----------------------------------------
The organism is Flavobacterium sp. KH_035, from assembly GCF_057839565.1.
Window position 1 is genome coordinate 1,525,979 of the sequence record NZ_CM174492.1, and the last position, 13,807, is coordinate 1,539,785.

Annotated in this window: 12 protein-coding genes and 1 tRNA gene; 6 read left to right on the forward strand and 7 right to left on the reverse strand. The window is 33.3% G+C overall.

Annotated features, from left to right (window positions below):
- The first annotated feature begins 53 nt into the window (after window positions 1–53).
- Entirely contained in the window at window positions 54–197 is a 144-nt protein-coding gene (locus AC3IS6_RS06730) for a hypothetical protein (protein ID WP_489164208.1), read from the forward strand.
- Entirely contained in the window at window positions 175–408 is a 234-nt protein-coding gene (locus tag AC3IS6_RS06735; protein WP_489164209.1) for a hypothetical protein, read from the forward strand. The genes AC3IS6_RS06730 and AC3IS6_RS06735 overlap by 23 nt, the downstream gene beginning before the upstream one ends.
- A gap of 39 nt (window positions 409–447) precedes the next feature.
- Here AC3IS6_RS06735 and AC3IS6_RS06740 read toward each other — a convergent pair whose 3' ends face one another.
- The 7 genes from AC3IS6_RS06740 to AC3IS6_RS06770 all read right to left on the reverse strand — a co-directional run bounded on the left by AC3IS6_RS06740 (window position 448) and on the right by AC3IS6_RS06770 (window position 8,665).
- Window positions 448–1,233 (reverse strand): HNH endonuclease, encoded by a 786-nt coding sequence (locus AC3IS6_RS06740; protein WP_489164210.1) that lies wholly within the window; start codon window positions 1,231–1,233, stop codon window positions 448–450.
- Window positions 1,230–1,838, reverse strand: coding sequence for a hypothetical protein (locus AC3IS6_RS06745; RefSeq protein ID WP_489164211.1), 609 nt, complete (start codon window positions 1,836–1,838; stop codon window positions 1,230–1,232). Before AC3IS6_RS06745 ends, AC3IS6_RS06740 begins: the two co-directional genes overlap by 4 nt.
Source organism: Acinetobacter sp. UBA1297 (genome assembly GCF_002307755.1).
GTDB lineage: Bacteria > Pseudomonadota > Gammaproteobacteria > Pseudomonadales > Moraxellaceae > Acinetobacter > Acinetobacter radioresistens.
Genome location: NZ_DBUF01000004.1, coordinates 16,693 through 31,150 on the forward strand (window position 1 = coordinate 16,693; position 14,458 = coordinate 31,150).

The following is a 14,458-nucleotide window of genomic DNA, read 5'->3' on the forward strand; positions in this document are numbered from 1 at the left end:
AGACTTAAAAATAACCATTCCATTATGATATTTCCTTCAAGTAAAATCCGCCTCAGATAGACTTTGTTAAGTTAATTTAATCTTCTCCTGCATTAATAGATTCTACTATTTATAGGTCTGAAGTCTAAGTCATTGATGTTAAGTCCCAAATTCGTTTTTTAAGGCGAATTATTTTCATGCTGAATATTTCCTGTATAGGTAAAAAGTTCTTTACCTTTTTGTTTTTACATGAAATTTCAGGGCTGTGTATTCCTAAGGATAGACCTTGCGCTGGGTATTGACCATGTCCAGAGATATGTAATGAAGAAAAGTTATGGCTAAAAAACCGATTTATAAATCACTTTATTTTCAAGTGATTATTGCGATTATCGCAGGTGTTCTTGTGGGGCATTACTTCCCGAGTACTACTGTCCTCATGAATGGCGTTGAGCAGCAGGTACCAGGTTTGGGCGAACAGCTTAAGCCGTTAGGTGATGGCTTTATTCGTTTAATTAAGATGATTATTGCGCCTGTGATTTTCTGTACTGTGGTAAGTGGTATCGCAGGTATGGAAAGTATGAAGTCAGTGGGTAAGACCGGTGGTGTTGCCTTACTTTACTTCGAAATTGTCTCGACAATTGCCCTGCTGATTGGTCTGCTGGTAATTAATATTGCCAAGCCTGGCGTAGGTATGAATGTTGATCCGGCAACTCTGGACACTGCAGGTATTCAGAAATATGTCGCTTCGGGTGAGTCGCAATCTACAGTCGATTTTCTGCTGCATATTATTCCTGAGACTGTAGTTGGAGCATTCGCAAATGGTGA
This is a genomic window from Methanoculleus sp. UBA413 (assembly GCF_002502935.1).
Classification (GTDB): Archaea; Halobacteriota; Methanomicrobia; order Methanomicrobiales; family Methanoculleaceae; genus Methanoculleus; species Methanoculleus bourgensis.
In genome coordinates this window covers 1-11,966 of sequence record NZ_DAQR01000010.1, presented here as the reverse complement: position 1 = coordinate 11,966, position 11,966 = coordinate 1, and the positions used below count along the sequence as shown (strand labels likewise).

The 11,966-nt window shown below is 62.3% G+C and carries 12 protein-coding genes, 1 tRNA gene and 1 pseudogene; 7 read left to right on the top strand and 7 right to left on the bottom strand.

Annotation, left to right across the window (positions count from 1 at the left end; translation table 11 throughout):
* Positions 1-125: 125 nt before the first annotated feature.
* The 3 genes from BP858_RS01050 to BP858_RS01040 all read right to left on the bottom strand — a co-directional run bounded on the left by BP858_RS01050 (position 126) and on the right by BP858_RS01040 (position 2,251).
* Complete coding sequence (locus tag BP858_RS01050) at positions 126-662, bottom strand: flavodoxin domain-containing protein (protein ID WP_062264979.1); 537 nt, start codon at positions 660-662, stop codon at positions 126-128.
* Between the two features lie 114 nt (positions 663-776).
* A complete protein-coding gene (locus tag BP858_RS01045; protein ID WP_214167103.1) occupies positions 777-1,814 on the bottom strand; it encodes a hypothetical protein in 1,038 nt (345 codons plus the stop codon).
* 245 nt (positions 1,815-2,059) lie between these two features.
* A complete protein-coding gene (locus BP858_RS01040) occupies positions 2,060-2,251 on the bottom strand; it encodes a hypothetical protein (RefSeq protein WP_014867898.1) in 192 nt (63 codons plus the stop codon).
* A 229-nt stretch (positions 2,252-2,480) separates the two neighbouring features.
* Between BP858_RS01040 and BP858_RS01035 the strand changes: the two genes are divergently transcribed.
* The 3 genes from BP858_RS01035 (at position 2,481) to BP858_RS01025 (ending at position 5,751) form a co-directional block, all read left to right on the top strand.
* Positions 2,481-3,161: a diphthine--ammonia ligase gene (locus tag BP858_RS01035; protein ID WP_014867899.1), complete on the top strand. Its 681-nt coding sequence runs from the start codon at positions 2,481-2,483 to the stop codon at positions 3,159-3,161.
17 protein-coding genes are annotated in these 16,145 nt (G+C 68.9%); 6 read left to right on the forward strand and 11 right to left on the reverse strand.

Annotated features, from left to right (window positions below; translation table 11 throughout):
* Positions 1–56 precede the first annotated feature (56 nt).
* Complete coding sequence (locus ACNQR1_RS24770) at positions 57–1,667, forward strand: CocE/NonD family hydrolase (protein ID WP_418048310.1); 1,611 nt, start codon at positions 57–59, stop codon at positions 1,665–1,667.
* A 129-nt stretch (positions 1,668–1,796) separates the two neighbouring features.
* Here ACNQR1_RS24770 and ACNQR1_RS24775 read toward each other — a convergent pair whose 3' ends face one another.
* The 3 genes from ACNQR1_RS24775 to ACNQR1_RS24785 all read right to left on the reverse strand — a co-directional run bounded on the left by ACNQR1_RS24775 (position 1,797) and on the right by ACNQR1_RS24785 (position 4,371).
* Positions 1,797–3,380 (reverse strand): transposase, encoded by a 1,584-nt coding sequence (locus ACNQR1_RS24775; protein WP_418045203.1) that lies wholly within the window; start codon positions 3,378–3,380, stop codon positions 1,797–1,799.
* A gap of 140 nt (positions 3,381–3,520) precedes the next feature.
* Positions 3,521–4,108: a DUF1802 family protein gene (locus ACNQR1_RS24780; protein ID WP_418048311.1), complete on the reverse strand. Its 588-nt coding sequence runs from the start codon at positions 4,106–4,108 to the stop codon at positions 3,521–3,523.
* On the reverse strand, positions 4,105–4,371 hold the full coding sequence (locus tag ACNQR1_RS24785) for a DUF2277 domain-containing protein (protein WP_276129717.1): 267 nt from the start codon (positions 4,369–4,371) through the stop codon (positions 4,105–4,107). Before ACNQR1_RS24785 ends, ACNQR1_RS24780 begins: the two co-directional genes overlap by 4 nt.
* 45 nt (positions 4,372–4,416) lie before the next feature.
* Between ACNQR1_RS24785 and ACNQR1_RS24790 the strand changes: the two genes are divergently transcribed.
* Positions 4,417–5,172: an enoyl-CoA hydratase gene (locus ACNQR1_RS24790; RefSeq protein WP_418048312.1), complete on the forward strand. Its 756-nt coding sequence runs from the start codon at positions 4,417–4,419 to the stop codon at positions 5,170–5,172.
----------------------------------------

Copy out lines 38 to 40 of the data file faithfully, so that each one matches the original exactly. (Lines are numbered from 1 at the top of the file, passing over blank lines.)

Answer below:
* A 129-nt stretch (positions 1,668–1,796) separates the two neighbouring features.
* Here ACNQR1_RS24770 and ACNQR1_RS24775 read toward each other — a convergent pair whose 3' ends face one another.
* The 3 genes from ACNQR1_RS24775 to ACNQR1_RS24785 all read right to left on the reverse strand — a co-directional run bounded on the left by ACNQR1_RS24775 (position 1,797) and on the right by ACNQR1_RS24785 (position 4,371).